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The landscape and ecology of the Anglo-Saxon Conversion: a multiproxy environmental and geoarchaeological contexturalisation of the high-status settlement at Lyminge, Kent

Maslin, S. P. (2017) The landscape and ecology of the Anglo-Saxon Conversion: a multiproxy environmental and geoarchaeological contexturalisation of the high-status settlement at Lyminge, Kent. PhD thesis, University of Reading

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This thesis presents an environmental contexturalisation of the high-status Anglo Saxon settlement at Lyminge in Kent. This site is of national and international importance in understanding the developmental trajectory of high-status centres in England across the Anglo-Saxon conversion to Christianity, with an occupation sequence spanning the 5th to the 11th centuries A.D., incorporating a 7th century ‘great hall complex’ which later developed into a royal monastery. The integrated palaeoecological and geoarchaeological investigation in this thesis is rare for Anglo-Saxon sites, particularly for downland landscapes long considered to have limited palaeoenvironmental potential. A diverse range of both on and off-site datasets are investigated, including Mollusca, pollen, geomorphology and sediment micromorphology. Such a diversity of evidence generates an analytical framework compartmentalised by scale into on-site, catchment and regional perspectives, providing a high degree of interpretative robustness. Sources of evidence include occupation contexts, off-site lynchet sequences and, most importantly, a series of paleochannels and organic deposits containing evidence for wood working, livestock management and cereal cultivation. It is rare to find organic preservation in association with an Anglo-Saxon rural settlement and this is the first time that such a sequence has been analysed in association with a known Anglo-Saxon royal and monastic centre. The results demonstrate stability in land management and vegetation history from the late Romano British to the medieval periods. Continuities of territory and resourcing are demonstrated which predate and define the development of landscapes during later periods. This evidence is employed to critique previous models of landscape economy and estate development, challenging the assumed relationships of Kentish settlements to pre-Anglo-Saxon geographies and contemporary biomes. These findings demonstrate both the high degree of continuity exhibited by Anglo-Saxon subsistence economies across the conversion period in Kent and the antiquity of later monastic estate territories. The depth of analysis demonstrates the importance of integrating individually fragmentary ecological and geoarchaeological datasets with excavation records in order to contexturalise archaeological interpretations.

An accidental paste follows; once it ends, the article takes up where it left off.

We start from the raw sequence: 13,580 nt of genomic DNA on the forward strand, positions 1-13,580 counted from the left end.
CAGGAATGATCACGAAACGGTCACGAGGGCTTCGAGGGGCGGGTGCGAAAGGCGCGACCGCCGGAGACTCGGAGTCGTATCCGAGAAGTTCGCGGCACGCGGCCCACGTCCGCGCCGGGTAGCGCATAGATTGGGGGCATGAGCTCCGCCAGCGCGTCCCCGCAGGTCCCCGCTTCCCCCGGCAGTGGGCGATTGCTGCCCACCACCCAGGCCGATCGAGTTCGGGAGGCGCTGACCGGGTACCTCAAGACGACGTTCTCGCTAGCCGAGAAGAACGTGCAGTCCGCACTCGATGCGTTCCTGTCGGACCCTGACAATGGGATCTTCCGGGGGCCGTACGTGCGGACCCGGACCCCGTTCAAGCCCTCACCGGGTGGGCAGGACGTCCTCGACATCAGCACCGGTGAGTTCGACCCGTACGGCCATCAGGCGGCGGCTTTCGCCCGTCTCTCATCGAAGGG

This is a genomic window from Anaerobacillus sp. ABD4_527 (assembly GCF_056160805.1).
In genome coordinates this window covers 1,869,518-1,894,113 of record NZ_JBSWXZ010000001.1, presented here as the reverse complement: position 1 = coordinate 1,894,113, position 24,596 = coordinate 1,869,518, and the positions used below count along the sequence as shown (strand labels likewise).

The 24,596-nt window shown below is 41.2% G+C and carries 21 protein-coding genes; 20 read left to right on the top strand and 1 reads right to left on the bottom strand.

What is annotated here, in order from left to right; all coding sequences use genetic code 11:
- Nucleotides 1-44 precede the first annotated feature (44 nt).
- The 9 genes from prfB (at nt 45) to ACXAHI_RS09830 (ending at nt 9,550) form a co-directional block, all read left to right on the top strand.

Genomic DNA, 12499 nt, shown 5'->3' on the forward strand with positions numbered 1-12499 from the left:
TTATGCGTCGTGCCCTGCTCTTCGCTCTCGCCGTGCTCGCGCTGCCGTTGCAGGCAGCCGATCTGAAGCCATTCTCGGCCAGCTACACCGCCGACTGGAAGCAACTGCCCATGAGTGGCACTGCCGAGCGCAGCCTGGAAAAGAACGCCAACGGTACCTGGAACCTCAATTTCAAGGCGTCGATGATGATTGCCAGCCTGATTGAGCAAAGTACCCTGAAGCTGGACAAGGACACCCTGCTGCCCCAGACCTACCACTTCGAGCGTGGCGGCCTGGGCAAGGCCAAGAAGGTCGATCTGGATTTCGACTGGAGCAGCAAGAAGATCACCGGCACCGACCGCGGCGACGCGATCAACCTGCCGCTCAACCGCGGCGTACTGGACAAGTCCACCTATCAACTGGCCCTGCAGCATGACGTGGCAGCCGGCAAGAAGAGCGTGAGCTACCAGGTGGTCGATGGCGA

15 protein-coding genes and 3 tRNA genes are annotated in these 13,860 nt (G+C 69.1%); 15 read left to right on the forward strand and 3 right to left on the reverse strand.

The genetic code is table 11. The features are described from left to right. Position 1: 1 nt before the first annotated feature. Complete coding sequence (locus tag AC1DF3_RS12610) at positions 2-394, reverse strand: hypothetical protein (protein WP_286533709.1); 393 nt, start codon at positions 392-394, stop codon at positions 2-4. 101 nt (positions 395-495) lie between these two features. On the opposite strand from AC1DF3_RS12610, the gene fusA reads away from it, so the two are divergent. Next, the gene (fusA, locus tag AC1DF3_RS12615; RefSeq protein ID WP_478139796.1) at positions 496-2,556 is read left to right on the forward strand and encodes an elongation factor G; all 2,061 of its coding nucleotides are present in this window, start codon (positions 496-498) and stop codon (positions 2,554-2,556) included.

Item Type:Thesis (PhD)
Thesis Supervisor:Thomas, G. and Bell, M.
Thesis/Report Department:School of Archaeology, Geography & Environmental Science
Identification Number/DOI:
Divisions:Science > School of Archaeology, Geography and Environmental Science
ID Code:74319


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